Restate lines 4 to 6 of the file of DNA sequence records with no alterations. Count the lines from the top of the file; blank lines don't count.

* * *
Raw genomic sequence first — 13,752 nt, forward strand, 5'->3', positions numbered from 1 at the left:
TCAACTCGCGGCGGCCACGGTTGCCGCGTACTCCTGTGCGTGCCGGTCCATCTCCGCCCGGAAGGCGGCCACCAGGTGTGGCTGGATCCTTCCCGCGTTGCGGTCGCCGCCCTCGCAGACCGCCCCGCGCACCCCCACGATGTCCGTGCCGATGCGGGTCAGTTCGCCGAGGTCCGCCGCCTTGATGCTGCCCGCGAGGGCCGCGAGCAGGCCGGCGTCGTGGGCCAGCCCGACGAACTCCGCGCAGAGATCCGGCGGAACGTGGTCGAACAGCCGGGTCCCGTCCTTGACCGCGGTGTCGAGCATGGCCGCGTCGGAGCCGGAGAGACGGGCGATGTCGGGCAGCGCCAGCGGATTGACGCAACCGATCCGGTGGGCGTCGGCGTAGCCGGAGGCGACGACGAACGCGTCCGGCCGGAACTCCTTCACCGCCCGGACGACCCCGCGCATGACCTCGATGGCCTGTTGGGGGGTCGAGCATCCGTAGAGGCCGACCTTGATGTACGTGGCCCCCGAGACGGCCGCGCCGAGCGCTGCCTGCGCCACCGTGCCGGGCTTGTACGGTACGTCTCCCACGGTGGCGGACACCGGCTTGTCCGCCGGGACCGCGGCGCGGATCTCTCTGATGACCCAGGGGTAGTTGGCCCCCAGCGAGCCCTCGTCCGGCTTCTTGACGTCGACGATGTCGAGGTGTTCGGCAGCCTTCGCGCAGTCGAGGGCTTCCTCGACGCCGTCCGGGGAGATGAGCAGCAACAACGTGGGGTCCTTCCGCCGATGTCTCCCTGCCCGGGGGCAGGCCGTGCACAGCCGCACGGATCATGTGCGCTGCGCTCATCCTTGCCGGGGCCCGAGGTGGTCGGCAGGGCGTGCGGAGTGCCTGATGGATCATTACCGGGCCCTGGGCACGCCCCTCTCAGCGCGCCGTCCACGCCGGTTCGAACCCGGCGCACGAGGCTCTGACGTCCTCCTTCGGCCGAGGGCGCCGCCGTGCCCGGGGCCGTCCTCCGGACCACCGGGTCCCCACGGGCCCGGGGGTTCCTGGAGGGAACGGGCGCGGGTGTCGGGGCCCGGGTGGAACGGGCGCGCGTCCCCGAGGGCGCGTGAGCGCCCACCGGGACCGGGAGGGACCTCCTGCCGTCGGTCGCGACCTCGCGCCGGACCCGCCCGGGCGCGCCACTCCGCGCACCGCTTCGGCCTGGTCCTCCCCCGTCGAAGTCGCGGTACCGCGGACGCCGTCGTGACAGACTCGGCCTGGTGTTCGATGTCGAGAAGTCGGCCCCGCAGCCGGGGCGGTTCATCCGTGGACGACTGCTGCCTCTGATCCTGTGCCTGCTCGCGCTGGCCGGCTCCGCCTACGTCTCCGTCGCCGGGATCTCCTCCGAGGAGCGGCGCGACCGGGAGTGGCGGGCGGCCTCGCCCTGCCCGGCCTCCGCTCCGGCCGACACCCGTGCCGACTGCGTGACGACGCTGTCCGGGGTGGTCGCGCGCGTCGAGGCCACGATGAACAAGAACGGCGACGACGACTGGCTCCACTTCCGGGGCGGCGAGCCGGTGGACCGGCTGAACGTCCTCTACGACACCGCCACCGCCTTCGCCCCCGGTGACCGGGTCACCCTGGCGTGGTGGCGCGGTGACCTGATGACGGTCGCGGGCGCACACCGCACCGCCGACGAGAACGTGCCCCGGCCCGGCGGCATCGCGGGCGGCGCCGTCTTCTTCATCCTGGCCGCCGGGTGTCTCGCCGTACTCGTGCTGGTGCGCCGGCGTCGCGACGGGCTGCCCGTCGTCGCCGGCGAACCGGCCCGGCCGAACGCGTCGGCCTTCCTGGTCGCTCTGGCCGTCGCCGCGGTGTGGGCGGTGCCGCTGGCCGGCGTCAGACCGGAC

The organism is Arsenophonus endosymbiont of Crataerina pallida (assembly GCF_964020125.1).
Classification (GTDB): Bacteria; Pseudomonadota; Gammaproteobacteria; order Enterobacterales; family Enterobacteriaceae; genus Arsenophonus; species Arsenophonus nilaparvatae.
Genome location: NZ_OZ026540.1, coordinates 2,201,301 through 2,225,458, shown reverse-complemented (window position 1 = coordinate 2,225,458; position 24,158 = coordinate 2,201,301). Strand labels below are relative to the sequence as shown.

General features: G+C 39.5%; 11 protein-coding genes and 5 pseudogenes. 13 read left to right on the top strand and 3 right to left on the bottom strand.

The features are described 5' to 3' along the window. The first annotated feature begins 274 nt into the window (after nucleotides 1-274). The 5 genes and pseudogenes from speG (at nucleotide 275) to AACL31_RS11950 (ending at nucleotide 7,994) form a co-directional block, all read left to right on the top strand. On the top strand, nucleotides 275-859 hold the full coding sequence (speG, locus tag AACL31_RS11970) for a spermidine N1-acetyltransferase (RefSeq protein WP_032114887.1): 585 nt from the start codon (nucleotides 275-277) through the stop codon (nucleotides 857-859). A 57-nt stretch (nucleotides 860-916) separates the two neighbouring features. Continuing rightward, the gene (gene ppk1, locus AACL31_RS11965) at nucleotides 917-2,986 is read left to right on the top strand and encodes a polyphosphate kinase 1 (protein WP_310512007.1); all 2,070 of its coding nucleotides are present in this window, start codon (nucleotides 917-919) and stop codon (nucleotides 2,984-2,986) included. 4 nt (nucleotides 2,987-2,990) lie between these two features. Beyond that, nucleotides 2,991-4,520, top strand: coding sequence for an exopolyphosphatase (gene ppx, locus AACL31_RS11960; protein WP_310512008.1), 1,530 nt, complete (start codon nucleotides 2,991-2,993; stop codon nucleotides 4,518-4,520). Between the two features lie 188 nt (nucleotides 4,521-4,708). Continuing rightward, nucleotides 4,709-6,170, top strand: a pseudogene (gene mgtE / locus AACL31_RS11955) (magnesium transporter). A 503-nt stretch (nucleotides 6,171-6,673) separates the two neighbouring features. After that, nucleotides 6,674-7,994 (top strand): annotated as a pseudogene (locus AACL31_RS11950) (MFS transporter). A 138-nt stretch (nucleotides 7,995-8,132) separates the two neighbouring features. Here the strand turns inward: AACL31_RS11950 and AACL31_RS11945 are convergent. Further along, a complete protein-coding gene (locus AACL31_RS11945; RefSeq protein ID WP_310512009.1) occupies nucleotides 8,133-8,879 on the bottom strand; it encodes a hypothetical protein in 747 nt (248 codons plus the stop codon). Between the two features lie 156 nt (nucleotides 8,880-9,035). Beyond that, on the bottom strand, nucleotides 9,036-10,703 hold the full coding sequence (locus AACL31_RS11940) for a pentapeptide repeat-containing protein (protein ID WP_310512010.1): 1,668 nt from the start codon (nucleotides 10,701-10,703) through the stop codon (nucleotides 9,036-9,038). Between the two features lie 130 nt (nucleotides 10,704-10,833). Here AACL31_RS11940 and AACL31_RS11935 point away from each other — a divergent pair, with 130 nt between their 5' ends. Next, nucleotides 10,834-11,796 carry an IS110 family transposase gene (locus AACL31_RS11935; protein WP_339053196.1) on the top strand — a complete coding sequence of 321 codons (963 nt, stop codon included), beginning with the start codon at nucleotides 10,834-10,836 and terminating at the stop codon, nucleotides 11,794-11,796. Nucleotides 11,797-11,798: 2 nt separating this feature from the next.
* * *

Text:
Classification (GTDB): Bacteria; Pseudomonadota; Gammaproteobacteria; order Enterobacterales; family Enterobacteriaceae; genus Arsenophonus; species Arsenophonus nilaparvatae.
Genome location: NZ_OZ026540.1, coordinates 2,201,301 through 2,225,458, shown reverse-complemented (window position 1 = coordinate 2,225,458; position 24,158 = coordinate 2,201,301). Strand labels below are relative to the sequence as shown.

General features: G+C 39.5%; 11 protein-coding genes and 5 pseudogenes. 13 read left to right on the top strand and 3 right to left on the bottom strand.